AI-driven adaptive protection against human-operated ransomware

The adaptive protection feature works on top of the existing robust cloud protection, which defends against threats through different next-generation technologies. Compared to the existing cloud protection level feature, which relies on admins to manually adjust the cloud protection level, the adaptive protection is smarter and faster. It can, when queried by a device, automatically ramp the aggressiveness of cloud-delivered blocking verdicts up or down based on real-time machine learning predictions, thus proactively protecting the device. We can see the AI-driven adaptive protection in action in a case where the system blocked a certain file. Before the occurrence of this file on the device, there were suspicious behaviors observed on the device such as system code injection and task scheduling. These signals, among others, were all taken into consideration by the AI-driven adaptive protection’s intelligent cloud classifiers, and when the device was predicted as “at risk,” the cloud blocking aggressiveness was instantly ramped up. 

Mastering the connection between strategy and culture

Ideally, you develop strategy and organizational culture together in a connected, integrated approach from the beginning. You experiment, learn, and iterate as you align your strategic direction with the behaviors that will help you get there. Indeed, in a recent online poll I conducted with 300 executives, 56% said that they used this approach; 30% said strategy came first. Sometimes it is necessary to put more emphasis on one aspect before connecting the two. A toxic workplace, an ethical issue, or a poor relationship with a supplier may require immediate attention to the culture, especially if important stakeholders, such as investors or regulators, express their concerns. This requires interrogating the causes, taking remedial action, dealing with the immediate impacts, and starting to build new ways of thinking and working. In this scenario, developing a new strategy might need to wait until there is sufficient cultural progress. At other times, the strength of competitor activity (e.g., in launching new products or services, or in pursuing aggressive pricing policies) or the dynamics of customer behavior may require a company to make strategic choices before working on the evolution of the culture.

A Design Thinking Roadmap for Process Improvement and Organizational Change

Structured interviews were the first step to engage people in the organization into the change initiative. Each interview session lasted two hours. I engaged the members of the management team and learned their perspective on the proposal process for the various work roles they performed. Questions were tailored to the organization and the proposal process, and addressed the following five categories: stakeholder role, problem discovery (i.e. pains), problem validation, opportunity discovery (i.e. gains), and opportunity validation. The structured interviews provided a safe environment for people to share their candid opinion on the process and potential ideas for improvement, and provided an opportunity to build trust with the key stakeholders in the organization. During the observation phase of the change effort, I used the interviews as a way to get to know the people in the organization, learn about the process, and the problems and potential solutions for improvement.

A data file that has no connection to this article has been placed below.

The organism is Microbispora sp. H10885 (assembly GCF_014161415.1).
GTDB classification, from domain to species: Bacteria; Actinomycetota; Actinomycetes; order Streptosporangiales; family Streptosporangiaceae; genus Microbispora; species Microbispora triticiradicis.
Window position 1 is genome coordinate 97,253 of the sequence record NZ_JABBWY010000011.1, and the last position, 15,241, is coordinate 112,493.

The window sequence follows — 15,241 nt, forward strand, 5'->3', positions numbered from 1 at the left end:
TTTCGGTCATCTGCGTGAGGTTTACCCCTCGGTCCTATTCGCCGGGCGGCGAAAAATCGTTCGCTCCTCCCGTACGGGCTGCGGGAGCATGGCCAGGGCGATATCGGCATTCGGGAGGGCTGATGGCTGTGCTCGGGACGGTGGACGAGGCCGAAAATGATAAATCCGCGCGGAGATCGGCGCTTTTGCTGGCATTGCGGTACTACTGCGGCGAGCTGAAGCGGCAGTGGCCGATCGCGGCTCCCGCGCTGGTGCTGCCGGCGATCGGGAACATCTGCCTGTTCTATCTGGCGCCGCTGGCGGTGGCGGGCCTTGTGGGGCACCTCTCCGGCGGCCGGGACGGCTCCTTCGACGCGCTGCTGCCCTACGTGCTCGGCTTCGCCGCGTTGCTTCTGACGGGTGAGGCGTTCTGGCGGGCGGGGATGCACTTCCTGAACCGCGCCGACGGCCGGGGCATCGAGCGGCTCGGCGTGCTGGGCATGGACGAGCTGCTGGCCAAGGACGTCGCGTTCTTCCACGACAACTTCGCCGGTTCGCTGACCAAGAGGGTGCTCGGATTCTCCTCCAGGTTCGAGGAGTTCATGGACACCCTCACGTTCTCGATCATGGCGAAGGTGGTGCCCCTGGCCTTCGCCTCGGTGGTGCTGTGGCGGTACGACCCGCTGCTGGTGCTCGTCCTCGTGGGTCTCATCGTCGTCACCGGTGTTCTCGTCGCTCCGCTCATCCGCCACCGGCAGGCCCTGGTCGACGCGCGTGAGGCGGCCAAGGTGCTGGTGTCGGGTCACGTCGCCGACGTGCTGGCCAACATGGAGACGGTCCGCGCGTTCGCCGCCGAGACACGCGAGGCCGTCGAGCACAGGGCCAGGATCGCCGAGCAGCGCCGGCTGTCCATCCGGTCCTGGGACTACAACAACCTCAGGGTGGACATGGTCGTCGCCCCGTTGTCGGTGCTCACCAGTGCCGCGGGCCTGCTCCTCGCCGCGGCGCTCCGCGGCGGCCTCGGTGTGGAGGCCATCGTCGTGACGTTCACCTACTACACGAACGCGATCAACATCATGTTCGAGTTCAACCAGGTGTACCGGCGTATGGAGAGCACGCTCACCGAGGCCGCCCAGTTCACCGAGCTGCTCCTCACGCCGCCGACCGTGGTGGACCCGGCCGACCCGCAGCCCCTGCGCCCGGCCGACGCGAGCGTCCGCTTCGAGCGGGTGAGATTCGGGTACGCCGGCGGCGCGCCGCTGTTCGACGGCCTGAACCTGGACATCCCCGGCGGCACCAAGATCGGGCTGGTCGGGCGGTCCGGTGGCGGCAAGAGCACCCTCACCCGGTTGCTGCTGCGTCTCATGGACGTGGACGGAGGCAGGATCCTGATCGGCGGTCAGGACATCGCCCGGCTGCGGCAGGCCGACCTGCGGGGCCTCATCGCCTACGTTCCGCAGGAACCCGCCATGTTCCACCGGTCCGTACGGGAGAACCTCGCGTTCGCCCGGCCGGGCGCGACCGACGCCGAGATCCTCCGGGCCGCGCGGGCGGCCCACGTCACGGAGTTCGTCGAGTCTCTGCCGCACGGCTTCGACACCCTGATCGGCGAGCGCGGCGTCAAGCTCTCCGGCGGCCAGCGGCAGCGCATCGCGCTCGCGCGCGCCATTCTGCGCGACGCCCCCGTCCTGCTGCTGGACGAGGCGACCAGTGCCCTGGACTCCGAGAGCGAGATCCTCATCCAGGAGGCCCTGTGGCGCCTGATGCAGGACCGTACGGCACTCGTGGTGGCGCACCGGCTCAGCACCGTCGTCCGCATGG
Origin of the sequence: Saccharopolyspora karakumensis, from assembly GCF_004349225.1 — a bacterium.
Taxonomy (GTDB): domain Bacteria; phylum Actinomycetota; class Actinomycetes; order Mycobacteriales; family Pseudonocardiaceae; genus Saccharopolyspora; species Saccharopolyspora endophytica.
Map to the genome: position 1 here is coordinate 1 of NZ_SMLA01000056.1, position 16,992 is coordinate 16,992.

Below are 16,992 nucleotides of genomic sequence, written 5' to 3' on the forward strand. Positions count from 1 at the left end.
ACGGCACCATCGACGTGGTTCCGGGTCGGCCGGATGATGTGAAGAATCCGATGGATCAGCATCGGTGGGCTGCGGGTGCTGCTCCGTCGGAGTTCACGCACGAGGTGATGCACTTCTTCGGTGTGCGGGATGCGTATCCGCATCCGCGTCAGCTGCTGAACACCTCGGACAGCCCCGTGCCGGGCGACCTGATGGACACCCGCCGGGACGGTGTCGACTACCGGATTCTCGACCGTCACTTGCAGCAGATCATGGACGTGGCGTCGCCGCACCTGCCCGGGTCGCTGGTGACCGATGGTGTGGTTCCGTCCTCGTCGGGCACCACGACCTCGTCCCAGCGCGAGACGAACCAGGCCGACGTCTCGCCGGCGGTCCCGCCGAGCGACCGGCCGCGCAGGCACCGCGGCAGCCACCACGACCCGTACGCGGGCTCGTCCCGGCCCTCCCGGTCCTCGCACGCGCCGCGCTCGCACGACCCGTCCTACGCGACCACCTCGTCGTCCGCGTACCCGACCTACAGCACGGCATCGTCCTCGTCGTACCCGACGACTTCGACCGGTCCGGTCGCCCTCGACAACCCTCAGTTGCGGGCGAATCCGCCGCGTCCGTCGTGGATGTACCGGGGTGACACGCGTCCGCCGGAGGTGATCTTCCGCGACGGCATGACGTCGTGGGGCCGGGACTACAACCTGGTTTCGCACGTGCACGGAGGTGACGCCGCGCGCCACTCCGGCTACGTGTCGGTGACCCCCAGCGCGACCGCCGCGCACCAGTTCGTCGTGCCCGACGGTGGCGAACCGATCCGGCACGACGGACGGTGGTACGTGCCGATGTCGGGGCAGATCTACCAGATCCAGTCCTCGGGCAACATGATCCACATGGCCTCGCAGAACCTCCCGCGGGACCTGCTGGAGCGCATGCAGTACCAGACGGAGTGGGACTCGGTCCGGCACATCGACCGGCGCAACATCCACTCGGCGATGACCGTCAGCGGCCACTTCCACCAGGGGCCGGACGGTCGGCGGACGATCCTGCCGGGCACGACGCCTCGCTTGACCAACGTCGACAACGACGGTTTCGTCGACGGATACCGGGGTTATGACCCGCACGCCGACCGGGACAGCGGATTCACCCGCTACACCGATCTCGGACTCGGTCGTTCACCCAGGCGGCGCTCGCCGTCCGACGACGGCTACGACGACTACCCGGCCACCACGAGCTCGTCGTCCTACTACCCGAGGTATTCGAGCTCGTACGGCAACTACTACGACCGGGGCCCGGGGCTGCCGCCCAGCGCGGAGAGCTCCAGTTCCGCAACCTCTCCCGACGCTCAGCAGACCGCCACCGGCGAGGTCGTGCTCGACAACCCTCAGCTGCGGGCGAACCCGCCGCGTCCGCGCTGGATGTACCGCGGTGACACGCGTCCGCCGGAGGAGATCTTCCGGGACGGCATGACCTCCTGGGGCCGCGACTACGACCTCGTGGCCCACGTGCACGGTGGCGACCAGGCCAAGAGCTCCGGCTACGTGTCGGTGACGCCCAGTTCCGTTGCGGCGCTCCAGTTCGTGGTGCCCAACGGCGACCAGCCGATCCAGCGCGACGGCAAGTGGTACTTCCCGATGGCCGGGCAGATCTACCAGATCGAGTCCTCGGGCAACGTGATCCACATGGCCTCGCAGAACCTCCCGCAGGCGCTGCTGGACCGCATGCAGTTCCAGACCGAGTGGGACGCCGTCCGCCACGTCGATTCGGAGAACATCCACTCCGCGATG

As the business begins to refocus and reformulate business strategies, CIOs will need to reformulate IT strategies. The direction your business heads may be very different from where it was headed pre-2020, so it’s critical to remain well-informed about business objectives. ... While looking at strategic alignment, be sure to evaluate which IT initiatives are meant to run the business and which are intended to improve the business. If you don’t address basic IT operations, other efforts will be wasted. If you focus solely on IT operations, you’ll be seen as a utility and not an innovative business partner. Running the IT business means delivering business value. This includes improving cost, speed, and capabilities as well as reducing technical debt by decommissioning technology and deselecting projects. Shaping the business involves investments in innovation and enabling the business to respond quickly to new opportunities using IT. These efforts are future-facing. Any IT department that is not actively moving forward is actively falling behind.

Global AI regulation? Possibly, and it’s starting in the EU

Before we can delve into the impact of the proposed legislation, it’s helpful to understand what the Act defines as AI. At this early stage of this draft Act, the current definition is pretty broad and includes machine learning approaches, logic- and knowledge-based approaches, expert systems, statistical approaches, Bayesian estimation, other statistical methods, and search and optimisation methods. It then stands to reason that all modeling performed by augmented analytics and data science will also fall under the Act. In addition, not dissimilar to GDPR, it won’t matter if your company falls outside the EU’s borders. If you have a link to the EU, have customers, suppliers, staff in the EU, or even produce products for the EU, then you will have to comply. Non-compliance will include financial penalties for an organisation, and if you look closely at the draft, it speaks about fines of up to €30 million or 6% of your global annual turnover. For those companies looking to take a shortcut, don’t — the Act clearly states that if you provide the regulatory bodies with incorrect, incomplete, or misleading information, fines of €10 million or 2% of turnover will be instated.

Quote for the day:

"It is the capacity to develop and improve their skills that distinguishes leaders from followers." -- Warren G. Bennis